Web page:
I think I'm pretty much middle of the road as far as chemical use/tolerance. IMHO I see more comments that are rabidly (might be the wrong choice of words but it was the most appropriate that came quickly to mind) opposed to chemical use than I do From members who are more like myself or (gasp) proponents of liberal chemical use.
I sometimes wonder just how many "antis" (that is not meant to be derogatory, typing with 1.2 hands so this makes it easier) have experience with more than a 32 sq. ft. bed and a book written by another anti. At any rate, bear with me a bit, I'm having a little trouble trying to put my thoughts on a very large issue into the short form for here.
My own background includes family history and friends in the dairy industry in the NE, not a lot of similarity with huge grain acreage but some of the mindset runs pretty close.
Some of the ag practices of today can be traced back to the "dustbowl" era. Excellent cropland being cultivated in areas where there were no natural windbreaks. By and large small farms but a lot of them, grouped together, covering a lot of area. Soil was plowed and harrowed every year, then cultivated through the growing season to suppress weed growth. A lot of it fall plowed, providing perfectly bare soil for the wind to grab.
Throw in a drought and we got a disaster. Hard times hit everyone involved in agriculture until the rains came again. A lot of good land no longer had any occupants, the last ones having bailed out, leaving their broken dreams behind.
One of the things that was done to prevent a recurrence was to plant vegetation in strips around the fields. Primarily trees and shrub type plants these windbreaks delineated small fields. With water the crops could grow again.
One constant in agriculture is the almost obsessive need to expand. One small landowner is able to buy out a neighbor due to death, health issues or financial problems. A lot of the farm boys who went off to war didn't come home to the farm. Some didn't come home at all, others took city jobs, unwilling to commit to the lifestyle needed of a farmer any longer. Farms get steadily bigger.
At the same time the equipment was getting bigger also. A farmer could till more acres in the same time as before. The bigger equipment was a bit clumsy working in small fields so the shelterbelts(I was fighting to remember that word earlier, it just popped into my head now) got ripped out, many small fields got converted into a few big ones.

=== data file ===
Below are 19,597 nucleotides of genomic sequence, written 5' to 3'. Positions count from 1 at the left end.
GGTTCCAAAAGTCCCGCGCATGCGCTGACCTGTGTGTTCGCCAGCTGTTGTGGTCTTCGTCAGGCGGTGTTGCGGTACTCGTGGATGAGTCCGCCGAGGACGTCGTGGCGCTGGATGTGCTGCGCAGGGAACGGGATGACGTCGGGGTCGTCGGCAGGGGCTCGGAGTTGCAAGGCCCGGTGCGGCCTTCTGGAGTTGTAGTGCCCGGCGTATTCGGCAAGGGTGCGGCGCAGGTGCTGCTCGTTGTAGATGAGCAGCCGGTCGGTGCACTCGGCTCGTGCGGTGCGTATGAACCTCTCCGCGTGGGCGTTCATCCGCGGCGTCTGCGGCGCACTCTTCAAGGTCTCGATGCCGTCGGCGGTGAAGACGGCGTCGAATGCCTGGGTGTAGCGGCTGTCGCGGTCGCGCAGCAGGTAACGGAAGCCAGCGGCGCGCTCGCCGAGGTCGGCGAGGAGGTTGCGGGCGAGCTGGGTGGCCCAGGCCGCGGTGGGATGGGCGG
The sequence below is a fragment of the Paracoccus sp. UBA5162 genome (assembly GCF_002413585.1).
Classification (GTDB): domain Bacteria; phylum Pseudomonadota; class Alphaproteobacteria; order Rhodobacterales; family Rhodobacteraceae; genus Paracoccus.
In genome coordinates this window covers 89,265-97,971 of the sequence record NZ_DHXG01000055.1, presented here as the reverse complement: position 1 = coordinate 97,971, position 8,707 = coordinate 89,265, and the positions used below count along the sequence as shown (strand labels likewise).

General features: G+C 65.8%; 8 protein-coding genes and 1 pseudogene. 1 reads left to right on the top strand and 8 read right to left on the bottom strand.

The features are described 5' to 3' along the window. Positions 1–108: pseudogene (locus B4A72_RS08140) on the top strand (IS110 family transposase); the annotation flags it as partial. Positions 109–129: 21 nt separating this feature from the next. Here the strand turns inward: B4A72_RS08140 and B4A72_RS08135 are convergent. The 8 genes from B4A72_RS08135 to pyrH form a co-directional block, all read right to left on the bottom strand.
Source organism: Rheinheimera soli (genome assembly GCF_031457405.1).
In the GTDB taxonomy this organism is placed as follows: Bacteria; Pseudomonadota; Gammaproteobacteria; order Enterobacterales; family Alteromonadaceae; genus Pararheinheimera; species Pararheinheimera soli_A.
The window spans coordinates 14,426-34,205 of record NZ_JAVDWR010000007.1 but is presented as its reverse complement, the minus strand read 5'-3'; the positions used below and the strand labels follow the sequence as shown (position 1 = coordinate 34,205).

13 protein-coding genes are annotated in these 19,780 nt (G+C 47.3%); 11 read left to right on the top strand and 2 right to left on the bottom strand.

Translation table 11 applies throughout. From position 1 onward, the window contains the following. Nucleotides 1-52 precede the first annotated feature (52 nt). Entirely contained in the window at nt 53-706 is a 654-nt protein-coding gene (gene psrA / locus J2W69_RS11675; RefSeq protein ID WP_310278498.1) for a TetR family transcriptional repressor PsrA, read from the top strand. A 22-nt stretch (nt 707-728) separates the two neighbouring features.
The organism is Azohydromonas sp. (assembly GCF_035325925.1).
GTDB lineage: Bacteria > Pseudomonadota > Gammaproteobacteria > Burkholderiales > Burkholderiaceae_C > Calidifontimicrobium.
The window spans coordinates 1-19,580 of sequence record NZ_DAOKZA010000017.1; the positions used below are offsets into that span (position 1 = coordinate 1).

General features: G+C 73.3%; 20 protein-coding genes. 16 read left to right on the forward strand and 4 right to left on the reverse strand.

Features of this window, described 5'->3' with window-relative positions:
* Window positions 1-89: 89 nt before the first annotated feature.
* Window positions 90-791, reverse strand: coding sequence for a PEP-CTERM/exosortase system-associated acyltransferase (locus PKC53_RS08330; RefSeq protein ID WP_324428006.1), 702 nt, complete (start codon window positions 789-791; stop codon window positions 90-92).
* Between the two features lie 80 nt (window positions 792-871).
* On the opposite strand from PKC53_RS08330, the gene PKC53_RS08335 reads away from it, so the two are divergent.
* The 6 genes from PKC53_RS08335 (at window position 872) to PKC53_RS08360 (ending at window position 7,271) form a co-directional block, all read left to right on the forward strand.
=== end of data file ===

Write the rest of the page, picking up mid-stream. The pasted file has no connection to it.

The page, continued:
Did the wind stop blowing or did we just forget something?
Corn used to get planted in clumps. The equipment used a wire stretched across the field to trigger the drop mechanism. "Check row" planting spaced the plants in both N-S and E-W axes. Some lucky farmer drove through the field in both axes, cultivating, probably the dullest way to spend several weeks, maybe months of summer.
Enter the early ag herbicides! Now you can plant in rows, which increases plant count. And you're not burning fuel keeping the weeds down. You can deal with more acreage again and the guy next door wants to move to town sooo,,,,.
All is wonderful,,, but now there is no vegetation left in the corn stubble to help cut the wind. Herbicides are developed for other crops than corn and more acres are left with no soil cover. How quickly we forget!
It is finally recognized that we might get the conditions to make another dustbowl. One of the things being done to deal with that(some people are planting, or advocating the planting of, shelterbelts) is no tillage farming. Planting is done in the stubble of last years crop and herbicides are used to control weeds, no freshly turned soil sits exposed for winter winds to carry it away.
Agribusiness is just the extension of the expansion of private holdings. It's not something I agree with but it is a fact of life now. When you get into bashing agribiz don't scream too loud at the executives for "corporate greed". Their job is to manage the operations of the company so that the stockholders see a return on their investments. With that said, I wonder how many here have ADM stock in your retirement portfolio?
As for finding the "truth" about chemicals and their use I pulled these two comments out of posts made earlier in this thread.
milifestyle wrote: In many cases any pro-use research that has been undertaken has been funded by either the manufacturer or a 3rd party connected with a positive outcome from the products use.
milifestyle wrote:Before agreeing with or believing any research results, make sure the research was NOT carried out by the product manufacturer or funded by an industry that supports the products use.